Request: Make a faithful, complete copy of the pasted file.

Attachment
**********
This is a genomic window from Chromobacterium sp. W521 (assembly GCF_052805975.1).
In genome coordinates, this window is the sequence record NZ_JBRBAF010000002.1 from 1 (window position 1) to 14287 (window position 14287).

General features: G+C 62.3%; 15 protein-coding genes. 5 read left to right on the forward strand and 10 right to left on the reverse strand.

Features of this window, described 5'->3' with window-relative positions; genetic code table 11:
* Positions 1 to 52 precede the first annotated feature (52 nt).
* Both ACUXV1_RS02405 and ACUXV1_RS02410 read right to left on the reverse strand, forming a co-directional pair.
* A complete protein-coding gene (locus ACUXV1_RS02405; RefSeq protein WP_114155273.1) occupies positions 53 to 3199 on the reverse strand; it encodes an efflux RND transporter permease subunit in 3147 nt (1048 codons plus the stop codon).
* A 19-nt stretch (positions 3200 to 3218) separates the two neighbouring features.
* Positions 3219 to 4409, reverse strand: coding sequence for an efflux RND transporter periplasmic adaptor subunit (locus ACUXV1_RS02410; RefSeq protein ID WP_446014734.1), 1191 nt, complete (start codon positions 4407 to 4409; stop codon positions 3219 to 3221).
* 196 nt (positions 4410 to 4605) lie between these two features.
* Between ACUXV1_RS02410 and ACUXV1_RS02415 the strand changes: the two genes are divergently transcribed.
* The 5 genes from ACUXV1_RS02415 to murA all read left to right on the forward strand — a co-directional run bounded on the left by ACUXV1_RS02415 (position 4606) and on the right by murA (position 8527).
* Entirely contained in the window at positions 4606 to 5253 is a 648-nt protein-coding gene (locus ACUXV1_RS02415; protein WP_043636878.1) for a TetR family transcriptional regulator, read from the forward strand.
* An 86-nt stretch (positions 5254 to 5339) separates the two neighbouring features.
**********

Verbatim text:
This is a genomic window from Chromobacterium sp. W521 (assembly GCF_052805975.1).
In genome coordinates, this window is the sequence record NZ_JBRBAF010000002.1 from 1 (window position 1) to 14287 (window position 14287).

General features: G+C 62.3%; 15 protein-coding genes. 5 read left to right on the forward strand and 10 right to left on the reverse strand.

Features of this window, described 5'->3' with window-relative positions; genetic code table 11:
* Positions 1 to 52 precede the first annotated feature (52 nt).
* Both ACUXV1_RS02405 and ACUXV1_RS02410 read right to left on the reverse strand, forming a co-directional pair.
* A complete protein-coding gene (locus ACUXV1_RS02405; RefSeq protein WP_114155273.1) occupies positions 53 to 3199 on the reverse strand; it encodes an efflux RND transporter permease subunit in 3147 nt (1048 codons plus the stop codon).
* A 19-nt stretch (positions 3200 to 3218) separates the two neighbouring features.
* Positions 3219 to 4409, reverse strand: coding sequence for an efflux RND transporter periplasmic adaptor subunit (locus ACUXV1_RS02410; RefSeq protein ID WP_446014734.1), 1191 nt, complete (start codon positions 4407 to 4409; stop codon positions 3219 to 3221).
* 196 nt (positions 4410 to 4605) lie between these two features.
* Between ACUXV1_RS02410 and ACUXV1_RS02415 the strand changes: the two genes are divergently transcribed.
* The 5 genes from ACUXV1_RS02415 to murA all read left to right on the forward strand — a co-directional run bounded on the left by ACUXV1_RS02415 (position 4606) and on the right by murA (position 8527).
* Entirely contained in the window at positions 4606 to 5253 is a 648-nt protein-coding gene (locus ACUXV1_RS02415; protein WP_043636878.1) for a TetR family transcriptional regulator, read from the forward strand.
* An 86-nt stretch (positions 5254 to 5339) separates the two neighbouring features.